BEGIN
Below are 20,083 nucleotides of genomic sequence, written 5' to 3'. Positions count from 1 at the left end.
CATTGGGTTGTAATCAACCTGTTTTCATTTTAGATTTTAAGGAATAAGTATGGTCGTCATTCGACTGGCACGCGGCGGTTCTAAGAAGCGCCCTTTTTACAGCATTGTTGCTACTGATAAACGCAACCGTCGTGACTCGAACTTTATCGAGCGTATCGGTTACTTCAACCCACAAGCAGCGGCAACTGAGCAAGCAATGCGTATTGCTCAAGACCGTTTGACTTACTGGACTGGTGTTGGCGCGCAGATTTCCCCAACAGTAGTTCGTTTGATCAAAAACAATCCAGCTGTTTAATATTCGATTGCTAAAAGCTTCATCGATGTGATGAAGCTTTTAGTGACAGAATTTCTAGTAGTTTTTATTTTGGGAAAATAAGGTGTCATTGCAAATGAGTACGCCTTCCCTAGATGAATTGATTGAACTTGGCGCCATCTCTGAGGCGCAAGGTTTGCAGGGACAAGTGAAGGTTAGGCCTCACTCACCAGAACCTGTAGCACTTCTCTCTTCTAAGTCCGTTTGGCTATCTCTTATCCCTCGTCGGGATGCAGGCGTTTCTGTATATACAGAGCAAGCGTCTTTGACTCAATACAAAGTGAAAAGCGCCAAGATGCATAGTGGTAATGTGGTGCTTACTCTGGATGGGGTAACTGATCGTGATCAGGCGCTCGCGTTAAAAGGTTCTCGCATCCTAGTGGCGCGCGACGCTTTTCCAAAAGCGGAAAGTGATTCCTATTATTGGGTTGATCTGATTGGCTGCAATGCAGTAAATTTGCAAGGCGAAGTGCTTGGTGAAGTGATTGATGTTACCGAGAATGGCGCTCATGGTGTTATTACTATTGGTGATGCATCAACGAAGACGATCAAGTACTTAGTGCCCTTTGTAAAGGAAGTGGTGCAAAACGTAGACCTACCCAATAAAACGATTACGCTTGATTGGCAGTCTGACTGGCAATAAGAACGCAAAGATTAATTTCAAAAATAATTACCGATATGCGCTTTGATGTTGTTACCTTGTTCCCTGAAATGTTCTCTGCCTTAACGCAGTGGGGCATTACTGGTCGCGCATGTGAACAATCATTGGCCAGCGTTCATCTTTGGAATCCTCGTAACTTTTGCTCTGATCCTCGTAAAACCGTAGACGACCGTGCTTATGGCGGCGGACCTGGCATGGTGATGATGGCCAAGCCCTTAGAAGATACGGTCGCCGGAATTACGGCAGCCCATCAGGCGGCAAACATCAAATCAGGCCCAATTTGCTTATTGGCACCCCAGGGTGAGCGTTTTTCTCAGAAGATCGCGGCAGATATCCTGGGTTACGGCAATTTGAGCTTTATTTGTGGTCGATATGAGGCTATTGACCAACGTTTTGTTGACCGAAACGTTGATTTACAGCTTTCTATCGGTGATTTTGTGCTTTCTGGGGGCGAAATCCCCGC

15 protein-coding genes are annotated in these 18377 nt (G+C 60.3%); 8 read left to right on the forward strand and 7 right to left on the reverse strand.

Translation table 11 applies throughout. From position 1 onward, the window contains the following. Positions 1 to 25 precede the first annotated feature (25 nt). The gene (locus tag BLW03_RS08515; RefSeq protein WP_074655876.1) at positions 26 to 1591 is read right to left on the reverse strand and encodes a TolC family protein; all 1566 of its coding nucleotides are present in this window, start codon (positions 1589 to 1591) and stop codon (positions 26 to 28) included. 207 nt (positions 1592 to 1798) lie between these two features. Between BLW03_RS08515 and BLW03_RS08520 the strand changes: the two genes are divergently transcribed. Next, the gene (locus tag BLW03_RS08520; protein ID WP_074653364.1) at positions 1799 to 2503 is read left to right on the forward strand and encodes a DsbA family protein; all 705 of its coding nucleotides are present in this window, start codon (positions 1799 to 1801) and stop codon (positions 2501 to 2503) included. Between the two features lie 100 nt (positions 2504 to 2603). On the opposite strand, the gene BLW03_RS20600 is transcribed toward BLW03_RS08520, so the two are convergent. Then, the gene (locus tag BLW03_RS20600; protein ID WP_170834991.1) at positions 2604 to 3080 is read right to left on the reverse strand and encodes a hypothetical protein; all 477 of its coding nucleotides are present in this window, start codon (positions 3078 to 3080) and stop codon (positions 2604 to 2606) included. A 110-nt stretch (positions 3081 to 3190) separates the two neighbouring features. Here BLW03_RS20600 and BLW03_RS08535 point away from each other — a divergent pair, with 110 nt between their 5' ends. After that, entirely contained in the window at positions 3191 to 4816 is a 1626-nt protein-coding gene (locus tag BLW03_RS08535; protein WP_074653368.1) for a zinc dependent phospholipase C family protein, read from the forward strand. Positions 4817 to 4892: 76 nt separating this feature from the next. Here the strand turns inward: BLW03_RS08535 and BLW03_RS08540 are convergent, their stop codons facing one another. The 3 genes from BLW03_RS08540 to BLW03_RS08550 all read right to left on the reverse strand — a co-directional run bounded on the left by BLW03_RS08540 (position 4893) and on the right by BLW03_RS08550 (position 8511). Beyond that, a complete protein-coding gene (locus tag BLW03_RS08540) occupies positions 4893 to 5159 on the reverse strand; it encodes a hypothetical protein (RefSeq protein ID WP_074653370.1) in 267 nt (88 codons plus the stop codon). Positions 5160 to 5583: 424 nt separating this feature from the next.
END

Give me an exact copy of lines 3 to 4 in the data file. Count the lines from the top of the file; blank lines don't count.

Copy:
15 protein-coding genes are annotated in these 18377 nt (G+C 60.3%); 8 read left to right on the forward strand and 7 right to left on the reverse strand.

Translation table 11 applies throughout. From position 1 onward, the window contains the following. Positions 1 to 25 precede the first annotated feature (25 nt). The gene (locus tag BLW03_RS08515; RefSeq protein WP_074655876.1) at positions 26 to 1591 is read right to left on the reverse strand and encodes a TolC family protein; all 1566 of its coding nucleotides are present in this window, start codon (positions 1589 to 1591) and stop codon (positions 26 to 28) included. 207 nt (positions 1592 to 1798) lie between these two features. Between BLW03_RS08515 and BLW03_RS08520 the strand changes: the two genes are divergently transcribed. Next, the gene (locus tag BLW03_RS08520; protein ID WP_074653364.1) at positions 1799 to 2503 is read left to right on the forward strand and encodes a DsbA family protein; all 705 of its coding nucleotides are present in this window, start codon (positions 1799 to 1801) and stop codon (positions 2501 to 2503) included. Between the two features lie 100 nt (positions 2504 to 2603). On the opposite strand, the gene BLW03_RS20600 is transcribed toward BLW03_RS08520, so the two are convergent. Then, the gene (locus tag BLW03_RS20600; protein ID WP_170834991.1) at positions 2604 to 3080 is read right to left on the reverse strand and encodes a hypothetical protein; all 477 of its coding nucleotides are present in this window, start codon (positions 3078 to 3080) and stop codon (positions 2604 to 2606) included. A 110-nt stretch (positions 3081 to 3190) separates the two neighbouring features. Here BLW03_RS20600 and BLW03_RS08535 point away from each other — a divergent pair, with 110 nt between their 5' ends. After that, entirely contained in the window at positions 3191 to 4816 is a 1626-nt protein-coding gene (locus tag BLW03_RS08535; protein WP_074653368.1) for a zinc dependent phospholipase C family protein, read from the forward strand. Positions 4817 to 4892: 76 nt separating this feature from the next. Here the strand turns inward: BLW03_RS08535 and BLW03_RS08540 are convergent, their stop codons facing one another. The 3 genes from BLW03_RS08540 to BLW03_RS08550 all read right to left on the reverse strand — a co-directional run bounded on the left by BLW03_RS08540 (position 4893) and on the right by BLW03_RS08550 (position 8511). Beyond that, a complete protein-coding gene (locus tag BLW03_RS08540) occupies positions 4893 to 5159 on the reverse strand; it encodes a hypothetical protein (RefSeq protein ID WP_074653370.1) in 267 nt (88 codons plus the stop codon). Positions 5160 to 5583: 424 nt separating this feature from the next.